Mercury Rising 鳯女

Politics, life, and other things that matter

Archive for December 5th, 2012

Aptly said, sir

Posted by Charles II on December 5, 2012

Hunter at DK:

Going down the list of numbers from PPP’s post-election poll, there’s quite a bit of encouraging news to be had. David already covered two of the specifics, but here they are again just to review:

49% of GOP voters nationally say they think that ACORN stole the election for President Obama. We found that 52% of Republicans thought that ACORN stole the 2008 election for Obama, so this is a modest decline, but perhaps smaller than might have been expected given that ACORN doesn’t exist anymore.

This is outstanding news. Despite not actually existing, ACORN appears to be just as effective at secret conspiracies to steal elections as they were when they did exist.

And these are the people that Obama is supposed to compromise with. What happens when reality and anti-reality collide?

Posted in anti-truth, polls, Republicans, Republicans acting badly | 9 Comments »

Obesity: the brain chemistry behind fat

Posted by Charles II on December 5, 2012

A remarkable series of articles on brain chemistry and obesity has been opened to the public by the New York Academy of Sciences.

Kaiser et al. (U. Alabama) give an overview on a hypothesis that, given a perceived deficiency in food availability, the body either adds fat or slows metabolism in a way that lengthens life, depending on whether calories are actually available.

William Banks, VA looks at the role of leptin, a protein that diminishes the desire to eat. In obese people, leptin is, paradoxically, overabundant. This represents a resistance syndrome analogous to insulin resistance. One of the regulators of leptin transport into the brain is triglyceride. In starvation, triglyceride levels rise. Short term fasting increases facilitates leptin transport into the brain, but long-term fasting does the opposite. So fasting can play a positive role in helping to reduce hunger.

Renato Pasquali of Malpighi Hospital in Bologna looks at stress hormones and sex hormones: “stress activates the hypothalamic–pituitary–adrenal (HPA) axis, the sympathetic nervous system (SNS), and the sympathoadrenal system” resulting in the rise of cortisol and catecholamines and an activation of blood pressure elevators like renin and its target, angiotensin. During chronic stress, cortisol elevates lipoprotein lipase, which stores fat especially in the abdomen (perhaps that explains the apple/pear dichotomy, with people with waist fat suffering greater health effects). The term allostatic load refers to the damage inflicted by adapting to adversity. In women, abdominal fat seems to be related to a rise in androgens (male hormones), while in men, to female hormones.

Lucassen et al (NIH and elsewhere) look at the relationship of sleep to obesity. Sleep has declined by over 1.5hr over the last 50 years. Slow wave sleep, which diminishes with age, is probably especially important, though it’s still not clear what’s correlation and what’s causation.

There’s plenty more here.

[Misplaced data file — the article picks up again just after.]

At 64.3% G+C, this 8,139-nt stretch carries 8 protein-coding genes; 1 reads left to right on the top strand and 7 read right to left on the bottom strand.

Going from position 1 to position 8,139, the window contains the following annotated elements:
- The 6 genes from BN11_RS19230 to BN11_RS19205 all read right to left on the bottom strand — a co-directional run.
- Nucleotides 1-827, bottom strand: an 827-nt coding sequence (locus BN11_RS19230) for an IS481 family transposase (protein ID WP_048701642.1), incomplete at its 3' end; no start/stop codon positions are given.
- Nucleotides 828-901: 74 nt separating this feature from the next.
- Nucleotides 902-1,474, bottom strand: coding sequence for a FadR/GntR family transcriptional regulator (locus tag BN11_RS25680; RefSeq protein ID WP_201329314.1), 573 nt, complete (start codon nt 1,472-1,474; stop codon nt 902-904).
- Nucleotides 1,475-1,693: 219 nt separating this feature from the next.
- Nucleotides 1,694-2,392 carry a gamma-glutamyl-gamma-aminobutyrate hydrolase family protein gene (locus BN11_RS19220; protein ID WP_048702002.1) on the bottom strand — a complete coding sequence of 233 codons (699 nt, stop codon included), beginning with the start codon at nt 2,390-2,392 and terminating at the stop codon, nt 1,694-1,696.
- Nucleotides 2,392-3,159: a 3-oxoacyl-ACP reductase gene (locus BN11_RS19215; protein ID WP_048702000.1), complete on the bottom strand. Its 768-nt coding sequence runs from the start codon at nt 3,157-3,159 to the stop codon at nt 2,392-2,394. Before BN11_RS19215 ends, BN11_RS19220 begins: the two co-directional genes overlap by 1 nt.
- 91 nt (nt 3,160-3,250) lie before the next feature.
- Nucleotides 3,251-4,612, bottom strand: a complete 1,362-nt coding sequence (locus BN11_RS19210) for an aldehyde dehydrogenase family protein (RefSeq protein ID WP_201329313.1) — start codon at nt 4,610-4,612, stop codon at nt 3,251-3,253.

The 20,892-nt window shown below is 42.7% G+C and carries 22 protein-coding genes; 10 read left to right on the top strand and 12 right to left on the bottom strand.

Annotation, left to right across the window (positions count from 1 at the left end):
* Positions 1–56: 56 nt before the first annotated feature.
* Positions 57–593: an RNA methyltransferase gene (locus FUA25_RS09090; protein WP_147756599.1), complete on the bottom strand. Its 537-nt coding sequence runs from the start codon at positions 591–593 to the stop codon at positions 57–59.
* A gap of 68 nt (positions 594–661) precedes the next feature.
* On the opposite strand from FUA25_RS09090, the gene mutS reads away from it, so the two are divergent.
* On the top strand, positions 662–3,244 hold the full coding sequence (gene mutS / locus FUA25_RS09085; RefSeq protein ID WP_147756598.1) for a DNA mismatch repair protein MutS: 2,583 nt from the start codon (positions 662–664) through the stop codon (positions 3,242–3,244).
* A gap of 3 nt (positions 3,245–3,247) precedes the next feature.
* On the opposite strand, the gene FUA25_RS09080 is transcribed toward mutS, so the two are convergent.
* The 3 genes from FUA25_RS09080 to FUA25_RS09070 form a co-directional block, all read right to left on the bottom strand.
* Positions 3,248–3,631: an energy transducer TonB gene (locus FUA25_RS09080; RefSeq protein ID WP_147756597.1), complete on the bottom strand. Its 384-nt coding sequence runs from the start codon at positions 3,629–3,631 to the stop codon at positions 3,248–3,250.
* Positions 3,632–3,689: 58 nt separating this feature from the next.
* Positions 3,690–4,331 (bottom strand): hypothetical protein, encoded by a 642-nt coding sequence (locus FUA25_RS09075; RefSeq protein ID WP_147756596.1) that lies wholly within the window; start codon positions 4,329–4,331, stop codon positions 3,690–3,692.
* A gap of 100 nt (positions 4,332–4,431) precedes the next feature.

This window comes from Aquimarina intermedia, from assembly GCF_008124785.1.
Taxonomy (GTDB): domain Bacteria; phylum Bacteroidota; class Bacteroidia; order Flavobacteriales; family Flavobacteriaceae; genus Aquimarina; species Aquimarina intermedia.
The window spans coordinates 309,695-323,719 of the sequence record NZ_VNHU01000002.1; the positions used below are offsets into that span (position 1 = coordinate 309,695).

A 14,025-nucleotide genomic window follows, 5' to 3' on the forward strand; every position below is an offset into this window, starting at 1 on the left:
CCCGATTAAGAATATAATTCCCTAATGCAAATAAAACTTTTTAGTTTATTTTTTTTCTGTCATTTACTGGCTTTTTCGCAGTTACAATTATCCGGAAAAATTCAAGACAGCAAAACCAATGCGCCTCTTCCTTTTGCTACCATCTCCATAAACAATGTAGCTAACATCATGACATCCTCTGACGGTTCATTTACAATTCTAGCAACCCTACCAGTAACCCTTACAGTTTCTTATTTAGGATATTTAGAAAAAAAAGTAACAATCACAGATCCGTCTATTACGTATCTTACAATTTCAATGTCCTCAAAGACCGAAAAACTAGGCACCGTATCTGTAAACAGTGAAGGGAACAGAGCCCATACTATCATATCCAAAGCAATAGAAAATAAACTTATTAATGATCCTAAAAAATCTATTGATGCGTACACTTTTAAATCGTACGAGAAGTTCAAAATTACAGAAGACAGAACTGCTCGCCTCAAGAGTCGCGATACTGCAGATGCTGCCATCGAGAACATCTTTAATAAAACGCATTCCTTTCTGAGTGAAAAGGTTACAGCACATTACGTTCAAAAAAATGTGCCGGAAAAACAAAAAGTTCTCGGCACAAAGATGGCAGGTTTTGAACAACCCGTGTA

Posted in health issues, science and medicine | Comments Off on Obesity: the brain chemistry behind fat

Hm. Wonder if this happens in the US?

Posted by Charles II on December 5, 2012

Seumas Milne, The Guardian:

As in the phone-hacking scandal, the evidence of illegality, surveillance and conspiracy is incontrovertible. In both cases, the number of victims already runs into thousands. And household names are deeply tied up in both controversies – though as targets in one and perpetrators in the other.

But when it comes to the blacklisting scandal, the damage can’t only be measured in distress and invasion of privacy. Its impact has already been felt in years of enforced joblessness, millions of pounds in lost income, family and psychological breakdown, emigration and suicides.

It’s now clear that workers across Britain have been systematically and illegally forced into unemployment for trade union activity – often on publicly funded projects and in collusion with the police and security services – by some of the country’s biggest companies, using secret lists drawn up by corporate spying agencies.

Of course blacklisting isn’t new. Throughout the cold war, the virulently rightwing Economic League ran a similar corporate espionage outfit, from where Kerr brought his database. And more recently civil servants, police and corporations have been shown to work hand in glove against climate change and other environmental activists.

You know, you can’t have a meritocracy if political reliability is what determines who works and who gets ahead. If you don’t have a meritocracy, then the worst people rise.

Which could explain why there are so many psychopaths among corporate leaders.

Posted in abuse of power, corruption, workers | Comments Off on Hm. Wonder if this happens in the US?

We’re only the 19th least honest!

Posted by Charles II on December 5, 2012


From Transparency International, US ranks behind Denmark, Finland, New Zealand, Sweden, Singapore, Switzerland, Australia, Norway, Canada, Netherlands, Iceland, Luxembourg, Hong Kong, Germany, Barbados, Belgium, Japan and the UK in terms of perceived corruption. We edged out Chile, Uruguay, the Bahamas, and France.

I guess the good news is that we don’t seem to have fallen too much since 2001.

Posted in corruption | Comments Off on We’re only the 19th least honest!

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